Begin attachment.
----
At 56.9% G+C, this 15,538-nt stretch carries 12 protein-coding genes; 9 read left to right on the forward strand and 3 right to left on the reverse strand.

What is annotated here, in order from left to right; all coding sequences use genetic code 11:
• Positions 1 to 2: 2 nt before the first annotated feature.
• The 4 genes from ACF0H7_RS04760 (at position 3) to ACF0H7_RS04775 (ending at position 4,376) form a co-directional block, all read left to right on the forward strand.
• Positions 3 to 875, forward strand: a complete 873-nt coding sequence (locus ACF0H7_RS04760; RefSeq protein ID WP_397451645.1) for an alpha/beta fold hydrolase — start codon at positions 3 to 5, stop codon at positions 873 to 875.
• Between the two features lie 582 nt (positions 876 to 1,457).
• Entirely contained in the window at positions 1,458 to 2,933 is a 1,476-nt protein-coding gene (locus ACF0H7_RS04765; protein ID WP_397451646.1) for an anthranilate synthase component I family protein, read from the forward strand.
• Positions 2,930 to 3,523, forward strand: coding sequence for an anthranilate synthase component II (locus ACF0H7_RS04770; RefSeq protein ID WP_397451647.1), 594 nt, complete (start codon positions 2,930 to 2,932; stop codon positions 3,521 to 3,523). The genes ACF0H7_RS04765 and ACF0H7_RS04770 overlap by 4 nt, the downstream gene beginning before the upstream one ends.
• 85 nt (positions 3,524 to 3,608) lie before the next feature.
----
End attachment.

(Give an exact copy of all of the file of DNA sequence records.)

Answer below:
At 56.9% G+C, this 15,538-nt stretch carries 12 protein-coding genes; 9 read left to right on the forward strand and 3 right to left on the reverse strand.

What is annotated here, in order from left to right; all coding sequences use genetic code 11:
• Positions 1 to 2: 2 nt before the first annotated feature.
• The 4 genes from ACF0H7_RS04760 (at position 3) to ACF0H7_RS04775 (ending at position 4,376) form a co-directional block, all read left to right on the forward strand.
• Positions 3 to 875, forward strand: a complete 873-nt coding sequence (locus ACF0H7_RS04760; RefSeq protein ID WP_397451645.1) for an alpha/beta fold hydrolase — start codon at positions 3 to 5, stop codon at positions 873 to 875.
• Between the two features lie 582 nt (positions 876 to 1,457).
• Entirely contained in the window at positions 1,458 to 2,933 is a 1,476-nt protein-coding gene (locus ACF0H7_RS04765; protein ID WP_397451646.1) for an anthranilate synthase component I family protein, read from the forward strand.
• Positions 2,930 to 3,523, forward strand: coding sequence for an anthranilate synthase component II (locus ACF0H7_RS04770; RefSeq protein ID WP_397451647.1), 594 nt, complete (start codon positions 2,930 to 2,932; stop codon positions 3,521 to 3,523). The genes ACF0H7_RS04765 and ACF0H7_RS04770 overlap by 4 nt, the downstream gene beginning before the upstream one ends.
• 85 nt (positions 3,524 to 3,608) lie before the next feature.